7 Summer Flowers and What They Represent April 24, 2018 06:20
What makes a summer bouquet even more special? A careful pairing of the flowers and their meanings--from Victorian times to ancient China, you have a lot of symbolism to work with.
Here are seven of our favorite summer blossoms and what they mean (plus a few of our products that feature the flower!)
At the top of our list is a classic: the dahlia.
The dahlia is a classic choice for bouquets because of its visual appeal--layers of geometric petals add body to an arrangement, while the bright colors of dahlias make the whole bunch pop.
Dahlias have a long history and several meanings. You might have thought of the infamous Black Dahlia (fun fact: the black dahlia flower is actually burgundy and is often tied to a warning of coming betrayal).
However, the common dahlia can include any of the following meanings:
- Staying graceful under pressure
- Drawing on your inner strength
- Standing out from the crowd
- Making a major, positive life change
Got a friend going through some rough times? Use some dahlia flowers and their meanings to encourage them to stand strong and stay graceful. Our Dahlia Delight arrangement is a great option.
Peonies are among the most popular wedding flowers and for a good reason.
These giant, delicate pink blossoms are a joy to smell and a greater joy to behold--no wonder they come in every color except blue.
The peony has a variety of meanings across the world. In their native China, peonies are a symbol of honor, beauty, riches, and royalty. In fact, the Chinese word for peony roughly translates to "most beautiful".
In the West, they're often a symbol of good fortune, happiness, and everlasting prosperity, which makes them a great choice for a wedding flower.
We love seeing peonies in action in our Simple Sophistication bouquet, featuring a group of gorgeous blush-colored peonies tied with a peach ribbon.
3. Morning Glories
Have you ever stepped outside early on a summer morning just to be greeted by these brilliant blue beauties? We can't blame you.
Morning glories are named for their short lifespan--they bloom after sunrise, close by the afternoon and die by the evening.
Because of this, morning glory flowers and their meanings are often dual. They often mean love, but not a straightforward love. In fact, they're often taken to mean either restricted love, love in vain, or the mortality of life.
Morning glories in a bouquet or arrangement are therefore a sign to enjoy the fleeting, happy moments of life whenever they arise because you don't know when they'll be gone.
What flower says summer more than a bright, cheery bunch of sunflowers?
They're warm and inviting with an unmistakeable sun-like appearance and deep yellow petals. But don't get caught in the easy symbolism--sunflowers actually have quite a rich history.
Much of their meaning stems from the sun itself. They're a symbol of happiness and vitality (no wonder you get a little burst of energy when you look at one) but according to Greek myth, they also represent unwavering adoration.
If that sounds like a message you'd like to send to a special someone (or if you just want to brighten someone's day) we recommend our Smile bouquet with a choice of five or seven sunflowers.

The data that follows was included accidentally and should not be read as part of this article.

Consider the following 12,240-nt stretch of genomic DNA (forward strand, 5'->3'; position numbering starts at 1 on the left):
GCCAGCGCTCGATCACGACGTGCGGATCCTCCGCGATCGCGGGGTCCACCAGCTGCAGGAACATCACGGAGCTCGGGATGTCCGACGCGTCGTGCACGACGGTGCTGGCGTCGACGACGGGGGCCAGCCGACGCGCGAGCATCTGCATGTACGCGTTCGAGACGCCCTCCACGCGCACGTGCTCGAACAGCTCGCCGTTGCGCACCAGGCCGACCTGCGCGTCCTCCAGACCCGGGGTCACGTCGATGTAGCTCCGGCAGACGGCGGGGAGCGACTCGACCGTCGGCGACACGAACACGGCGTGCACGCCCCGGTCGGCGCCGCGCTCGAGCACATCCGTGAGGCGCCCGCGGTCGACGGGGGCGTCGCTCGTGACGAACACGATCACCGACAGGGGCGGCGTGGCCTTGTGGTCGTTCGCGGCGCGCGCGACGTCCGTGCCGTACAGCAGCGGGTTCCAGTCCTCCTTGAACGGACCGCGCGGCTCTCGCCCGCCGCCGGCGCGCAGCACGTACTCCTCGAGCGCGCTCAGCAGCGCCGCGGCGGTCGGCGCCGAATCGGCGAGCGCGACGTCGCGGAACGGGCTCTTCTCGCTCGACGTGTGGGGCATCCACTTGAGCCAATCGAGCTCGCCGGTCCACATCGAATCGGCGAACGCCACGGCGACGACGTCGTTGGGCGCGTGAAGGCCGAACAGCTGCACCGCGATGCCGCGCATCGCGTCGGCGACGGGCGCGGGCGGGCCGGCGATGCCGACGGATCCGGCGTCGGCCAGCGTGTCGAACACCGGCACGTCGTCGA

You may have heard of marigolds as a magical bunny repellant used to line flower beds (bunnies don't like eating the stems). They're a common, simple and hardy flower that packs a lot of color in a single blossom.
But sometimes, flowers and their meanings don't need to be flashy in order to be symbolically rich and significant.
For example, marigolds often mean the warmth of the rising sun, winning someone's affections through hard work, or promoting cheer and good relations. But marigolds can also mean despair over the loss of a love or a celebration of the dead.
This is why marigolds are a cultural staple in Mexico, specifically in Dia de Muertos, or the Day of the Dead.
Whatever meaning you're looking to communicate with marigolds, our Leaves bouquet is just the thing to do it.
6. Oriental Lilies
The lily family is enormous, from stargazers to tiger lilies. But when summer rolls around, oriental lilies are the star of the show.
These are the most dramatic lilies of the lily family with huge, star-shaped flowers in pink, yellow, white, or crimson with a spicy scent.
Lilies grow all over the world and are significant to a number of cultures. For example, lilies are often in high demand in China for weddings because their name sounds like the start of a phrase wishing the couple a happy union.
The Greeks and Romans also held them in high regard, often associating them with the feminine.
These days, lilies have a variety of meanings from passion to motherhood to regality to renewal.
Our Summer Meadow arrangement features a collection of oriental lilies paired with roses, tulips, and white monte casino aster.
7. Calla Lilies
Last but certainly not least on our list of summer flowers and their meanings is the regal, classic calla lily.
Few blossoms are quite as elegant or distinctive as the calla lily, with a range of shades including red, yellow, orange, pink, white, and deep burgundy. Despite the name, it isn't actually part of the lily family.
In the Victorian and ancient Greek traditions, the calla lily represents overwhelming beauty, while in Christianity they often represent faith and purity. They're also a symbol of resurrection and overcoming challenges, as the flowers can survive deep frosts and start regrowing in a vase.
Our Pure Essence bouquet is a showcase of the clean beauty of calla lilies paired with white hydrangea.
Flowers and Their Meanings in a Bouquet
Who knew summer flowers could be so symbolic?
Let us help you send the right message through flowers, whatever that message may be. Click here for a look at what bouquets and arrangments are on sale today, or get in touch with us to ask about delivery options for any occasion.